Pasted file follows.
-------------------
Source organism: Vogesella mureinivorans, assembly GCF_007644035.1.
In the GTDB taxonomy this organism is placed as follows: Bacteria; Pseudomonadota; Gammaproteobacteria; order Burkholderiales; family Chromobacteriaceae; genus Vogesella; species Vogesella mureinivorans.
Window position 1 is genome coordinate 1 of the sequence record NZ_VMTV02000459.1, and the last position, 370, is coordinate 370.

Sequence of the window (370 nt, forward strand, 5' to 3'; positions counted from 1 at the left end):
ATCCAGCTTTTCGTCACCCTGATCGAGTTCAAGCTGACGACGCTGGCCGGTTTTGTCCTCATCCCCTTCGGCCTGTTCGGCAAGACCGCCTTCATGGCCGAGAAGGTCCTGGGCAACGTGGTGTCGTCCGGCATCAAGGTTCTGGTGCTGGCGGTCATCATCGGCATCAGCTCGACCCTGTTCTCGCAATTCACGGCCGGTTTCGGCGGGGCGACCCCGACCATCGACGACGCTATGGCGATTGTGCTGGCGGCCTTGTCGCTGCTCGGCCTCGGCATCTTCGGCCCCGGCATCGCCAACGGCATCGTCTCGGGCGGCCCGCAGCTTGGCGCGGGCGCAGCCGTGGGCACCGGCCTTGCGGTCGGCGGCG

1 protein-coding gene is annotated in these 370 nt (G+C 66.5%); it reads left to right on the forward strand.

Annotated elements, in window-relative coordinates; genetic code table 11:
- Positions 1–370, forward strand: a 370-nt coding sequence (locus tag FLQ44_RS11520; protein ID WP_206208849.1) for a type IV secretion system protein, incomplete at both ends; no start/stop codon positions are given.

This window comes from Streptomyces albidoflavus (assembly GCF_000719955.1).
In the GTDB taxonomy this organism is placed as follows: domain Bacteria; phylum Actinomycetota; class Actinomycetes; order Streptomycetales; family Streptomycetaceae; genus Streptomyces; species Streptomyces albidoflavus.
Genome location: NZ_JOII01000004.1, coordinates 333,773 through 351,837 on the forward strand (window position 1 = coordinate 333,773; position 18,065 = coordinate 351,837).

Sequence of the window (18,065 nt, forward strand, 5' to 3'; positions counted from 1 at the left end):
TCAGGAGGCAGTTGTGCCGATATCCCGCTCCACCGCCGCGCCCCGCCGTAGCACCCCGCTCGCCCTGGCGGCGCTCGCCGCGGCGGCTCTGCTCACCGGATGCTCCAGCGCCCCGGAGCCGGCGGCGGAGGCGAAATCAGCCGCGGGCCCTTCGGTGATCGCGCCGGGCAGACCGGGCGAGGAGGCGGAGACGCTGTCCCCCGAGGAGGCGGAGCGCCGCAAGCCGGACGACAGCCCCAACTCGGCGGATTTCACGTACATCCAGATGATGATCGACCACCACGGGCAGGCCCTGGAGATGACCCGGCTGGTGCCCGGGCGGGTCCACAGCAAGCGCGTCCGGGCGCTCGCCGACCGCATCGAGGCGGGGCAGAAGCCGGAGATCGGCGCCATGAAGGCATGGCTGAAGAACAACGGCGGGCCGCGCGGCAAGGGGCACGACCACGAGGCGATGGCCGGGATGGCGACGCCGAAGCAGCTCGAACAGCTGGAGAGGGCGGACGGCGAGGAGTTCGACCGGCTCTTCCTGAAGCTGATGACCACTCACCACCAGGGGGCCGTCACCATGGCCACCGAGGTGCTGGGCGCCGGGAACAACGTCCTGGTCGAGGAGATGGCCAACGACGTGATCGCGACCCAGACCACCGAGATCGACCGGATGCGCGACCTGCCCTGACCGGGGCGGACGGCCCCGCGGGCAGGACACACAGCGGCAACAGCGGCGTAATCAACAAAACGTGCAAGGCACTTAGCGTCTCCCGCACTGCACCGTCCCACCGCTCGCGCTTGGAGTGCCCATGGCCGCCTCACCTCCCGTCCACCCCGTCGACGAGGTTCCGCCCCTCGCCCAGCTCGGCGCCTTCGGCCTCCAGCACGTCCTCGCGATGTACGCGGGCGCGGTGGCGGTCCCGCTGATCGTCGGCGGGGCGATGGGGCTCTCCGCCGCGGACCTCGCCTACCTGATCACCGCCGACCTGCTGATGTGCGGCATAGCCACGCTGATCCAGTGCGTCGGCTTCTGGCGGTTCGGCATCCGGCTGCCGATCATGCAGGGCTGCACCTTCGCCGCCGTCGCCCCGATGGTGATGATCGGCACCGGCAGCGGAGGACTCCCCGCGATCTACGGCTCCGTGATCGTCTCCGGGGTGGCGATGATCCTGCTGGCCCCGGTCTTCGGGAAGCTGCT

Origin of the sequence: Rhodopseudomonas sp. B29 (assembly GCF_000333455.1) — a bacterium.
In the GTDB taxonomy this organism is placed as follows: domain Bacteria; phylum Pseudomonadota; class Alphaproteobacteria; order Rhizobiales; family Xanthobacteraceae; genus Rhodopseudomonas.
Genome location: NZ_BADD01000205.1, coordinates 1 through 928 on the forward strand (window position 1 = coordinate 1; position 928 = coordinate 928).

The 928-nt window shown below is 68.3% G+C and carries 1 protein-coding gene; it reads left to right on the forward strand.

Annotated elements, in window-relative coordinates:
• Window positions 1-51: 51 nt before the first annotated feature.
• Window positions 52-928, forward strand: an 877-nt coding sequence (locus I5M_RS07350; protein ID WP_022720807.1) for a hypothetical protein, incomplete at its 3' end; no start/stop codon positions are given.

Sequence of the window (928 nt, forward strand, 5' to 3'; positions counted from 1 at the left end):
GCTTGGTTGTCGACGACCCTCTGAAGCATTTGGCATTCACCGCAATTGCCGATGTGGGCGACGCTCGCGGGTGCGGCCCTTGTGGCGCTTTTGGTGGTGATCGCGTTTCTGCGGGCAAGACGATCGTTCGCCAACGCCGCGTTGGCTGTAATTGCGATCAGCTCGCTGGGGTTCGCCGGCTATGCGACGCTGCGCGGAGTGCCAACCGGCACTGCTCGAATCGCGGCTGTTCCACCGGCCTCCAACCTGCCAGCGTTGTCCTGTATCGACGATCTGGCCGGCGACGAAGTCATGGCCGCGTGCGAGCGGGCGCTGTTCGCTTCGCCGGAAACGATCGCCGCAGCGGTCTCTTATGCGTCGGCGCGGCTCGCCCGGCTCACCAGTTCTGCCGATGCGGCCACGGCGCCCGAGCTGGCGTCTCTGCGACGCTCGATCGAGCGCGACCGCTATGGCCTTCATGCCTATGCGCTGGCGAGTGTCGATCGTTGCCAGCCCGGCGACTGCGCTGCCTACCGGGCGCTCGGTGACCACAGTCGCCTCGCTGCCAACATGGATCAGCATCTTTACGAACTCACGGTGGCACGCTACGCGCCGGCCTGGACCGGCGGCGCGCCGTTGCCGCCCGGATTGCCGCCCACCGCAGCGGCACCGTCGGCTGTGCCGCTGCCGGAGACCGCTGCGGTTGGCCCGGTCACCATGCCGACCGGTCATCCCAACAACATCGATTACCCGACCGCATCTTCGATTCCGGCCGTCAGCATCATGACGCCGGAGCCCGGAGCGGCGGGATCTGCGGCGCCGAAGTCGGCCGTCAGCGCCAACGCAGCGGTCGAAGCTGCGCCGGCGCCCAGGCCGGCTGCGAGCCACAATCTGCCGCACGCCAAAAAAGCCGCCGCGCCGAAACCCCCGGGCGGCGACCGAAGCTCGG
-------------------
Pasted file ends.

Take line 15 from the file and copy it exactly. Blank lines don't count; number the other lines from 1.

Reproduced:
In the GTDB taxonomy this organism is placed as follows: domain Bacteria; phylum Pseudomonadota; class Alphaproteobacteria; order Rhizobiales; family Xanthobacteraceae; genus Rhodopseudomonas.